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6 Practical Tips for Not Being Alone and Disconnected

Written by Bob Martin on

God gave us people. And, thankfully, the local church is a group of people you didn’t have to invent and you don’t have to maintain. It’s here for you to participate in—and it’s here to walk alongside you as you experience some of the most poignant moments in your spiritual life.

Unfortunately, most of us don’t know where to start with connecting in our local church. We assume that if we show up on Sundays that will be enough. It won’t.

We’ll never gain the rewards of deep relationships or purposeful involvement if we don’t take some extra steps to connect.

Here are 6 practical tips for connecting in your church.

Tip 1: Find Out Your Church’s Discipleship Pathway

Every gospel-centered church has the same mission: to make disciples who follow Jesus. But each church is a little different in their “pathway” for helping their members plug in and grow in their discipleship.

At College Park Church, our discipleship pathway involves three steps: belong, grow, and multiply.

  • We belong to one another by becoming a member of the church and living out meaningful membership with one another under our leaders.
  • We grow together through groups and classes. These more formal environments (groups, classes, Bible studies) give us a consistent structure to experience content, community, and care.
  • We multiply when we give, serve, and go. Giving supports God’s local and global work. Serving puts our own skin in the game. And going across the street, city, or world helps us live out Jesus’s Great Commission to those who need his gospel.

But just knowing the path isn’t enough.

Tip 2: Become a Member

Why does marriage include a covenant-making ceremony? It’s because that relationship works best when you make the commitment first and then live it out. When this happens, the husband and wife know exactly what is expected— and even when things get hard, both can rely on the promise that was made on that day in front of that altar and God and witnesses.

You may not stay at the same church for your whole life, but there is still a similarity. Church works best when you first commit to follow those leaders and to grow alongside those people. Especially when those shepherds and those brothers and sisters are ready to commit to you too. This is called church membership.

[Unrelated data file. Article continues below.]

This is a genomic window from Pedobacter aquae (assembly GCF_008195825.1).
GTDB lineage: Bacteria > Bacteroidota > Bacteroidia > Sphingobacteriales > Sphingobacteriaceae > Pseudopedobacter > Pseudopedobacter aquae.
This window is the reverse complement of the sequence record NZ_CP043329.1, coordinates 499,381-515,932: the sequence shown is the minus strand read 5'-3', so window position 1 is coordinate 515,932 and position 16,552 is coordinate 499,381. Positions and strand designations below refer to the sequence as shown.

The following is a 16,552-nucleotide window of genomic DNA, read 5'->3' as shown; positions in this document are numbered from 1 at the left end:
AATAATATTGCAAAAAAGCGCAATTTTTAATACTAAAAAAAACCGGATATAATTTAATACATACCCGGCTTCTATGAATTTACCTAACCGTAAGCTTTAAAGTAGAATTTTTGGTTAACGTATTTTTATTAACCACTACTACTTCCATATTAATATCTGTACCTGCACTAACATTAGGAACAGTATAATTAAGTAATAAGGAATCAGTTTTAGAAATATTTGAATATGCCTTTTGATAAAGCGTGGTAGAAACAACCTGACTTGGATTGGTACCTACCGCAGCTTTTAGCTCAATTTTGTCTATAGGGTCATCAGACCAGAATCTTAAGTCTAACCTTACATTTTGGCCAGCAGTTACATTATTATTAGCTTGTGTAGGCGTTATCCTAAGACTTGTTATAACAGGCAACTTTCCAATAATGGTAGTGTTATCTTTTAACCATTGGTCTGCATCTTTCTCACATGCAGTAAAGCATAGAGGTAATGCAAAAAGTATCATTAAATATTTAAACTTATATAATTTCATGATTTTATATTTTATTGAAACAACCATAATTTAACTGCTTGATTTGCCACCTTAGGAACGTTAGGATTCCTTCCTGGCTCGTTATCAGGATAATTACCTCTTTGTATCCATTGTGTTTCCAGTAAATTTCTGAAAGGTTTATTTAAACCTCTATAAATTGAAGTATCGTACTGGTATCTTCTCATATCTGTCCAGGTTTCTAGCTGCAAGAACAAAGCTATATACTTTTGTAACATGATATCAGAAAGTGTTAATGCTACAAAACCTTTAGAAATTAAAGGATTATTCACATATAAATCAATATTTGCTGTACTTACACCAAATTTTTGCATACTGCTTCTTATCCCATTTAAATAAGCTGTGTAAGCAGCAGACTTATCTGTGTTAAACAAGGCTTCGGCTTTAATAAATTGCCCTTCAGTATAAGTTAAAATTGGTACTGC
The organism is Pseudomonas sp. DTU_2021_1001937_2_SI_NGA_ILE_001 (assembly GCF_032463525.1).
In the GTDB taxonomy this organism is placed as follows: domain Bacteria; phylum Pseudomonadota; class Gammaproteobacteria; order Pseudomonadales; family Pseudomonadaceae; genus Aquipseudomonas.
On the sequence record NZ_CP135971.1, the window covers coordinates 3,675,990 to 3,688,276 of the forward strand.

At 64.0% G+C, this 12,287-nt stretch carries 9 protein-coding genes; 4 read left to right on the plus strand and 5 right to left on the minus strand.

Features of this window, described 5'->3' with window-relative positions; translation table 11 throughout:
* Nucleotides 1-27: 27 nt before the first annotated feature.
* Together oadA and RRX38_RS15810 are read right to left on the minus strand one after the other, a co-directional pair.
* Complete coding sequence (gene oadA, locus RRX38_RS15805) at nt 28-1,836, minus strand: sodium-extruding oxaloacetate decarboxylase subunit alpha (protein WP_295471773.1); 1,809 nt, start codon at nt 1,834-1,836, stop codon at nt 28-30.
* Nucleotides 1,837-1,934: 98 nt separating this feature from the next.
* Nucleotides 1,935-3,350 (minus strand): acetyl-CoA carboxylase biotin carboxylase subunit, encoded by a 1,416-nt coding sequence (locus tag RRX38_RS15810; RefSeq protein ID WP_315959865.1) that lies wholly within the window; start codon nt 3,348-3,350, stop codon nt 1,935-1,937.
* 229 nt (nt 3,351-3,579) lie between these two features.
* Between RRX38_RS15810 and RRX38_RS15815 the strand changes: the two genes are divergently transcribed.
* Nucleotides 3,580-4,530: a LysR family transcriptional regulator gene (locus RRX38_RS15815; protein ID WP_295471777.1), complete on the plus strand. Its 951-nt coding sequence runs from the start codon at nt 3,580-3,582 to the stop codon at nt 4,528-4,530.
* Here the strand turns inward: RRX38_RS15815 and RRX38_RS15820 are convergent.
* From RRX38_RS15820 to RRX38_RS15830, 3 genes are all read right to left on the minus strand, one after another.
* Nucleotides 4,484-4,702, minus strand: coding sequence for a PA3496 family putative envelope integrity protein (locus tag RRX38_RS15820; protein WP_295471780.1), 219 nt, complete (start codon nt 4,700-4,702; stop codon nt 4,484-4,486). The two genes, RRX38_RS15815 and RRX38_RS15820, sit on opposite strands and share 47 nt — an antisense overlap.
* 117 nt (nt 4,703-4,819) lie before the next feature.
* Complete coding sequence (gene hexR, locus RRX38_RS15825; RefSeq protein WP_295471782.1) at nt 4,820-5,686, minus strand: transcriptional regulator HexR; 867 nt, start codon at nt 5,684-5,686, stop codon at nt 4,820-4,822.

Church membership is how you objectively know that you belong to your church. Your fickle emotions may feel really connected to others one day and really lonely another day. But membership says, “I’m all in here. I’m committed to these leaders. I’m committed to these members. And they’re committed to me too.”

Becoming a member is just the front door of the house. It brings you in. But then, you get to explore and live in all the rooms inside and make it your home.

Tip 3: Jump into a Group or Class

We need structure. When we just generally want relationships and generally want to grow, it won’t happen. Nobody grows generally. We only grow in specifics: specific ways at specific times with specific people. That’s where groups and classes come in.

A group is an environment where you experience community. Relationships, closeness, intimacy. A small group or a large group provides a consistent place for you to share your life in relationships with other Christians, while also getting exposure to God’s Word and applying it to your life with others.

A class is a more formal environment where you learn content. Theology, practices, application. Maybe this class is ongoing or short term. There are certain things you can experience in a classroom that are different from what you experience in a living room. In a class you can get a deep drink of God’s Word.

There are other environments too, like Bible studies. A study might lean more into community or content depending on the style of the group or leader. But they certainly provide another prime place to grow together with others—whether men, women, or both.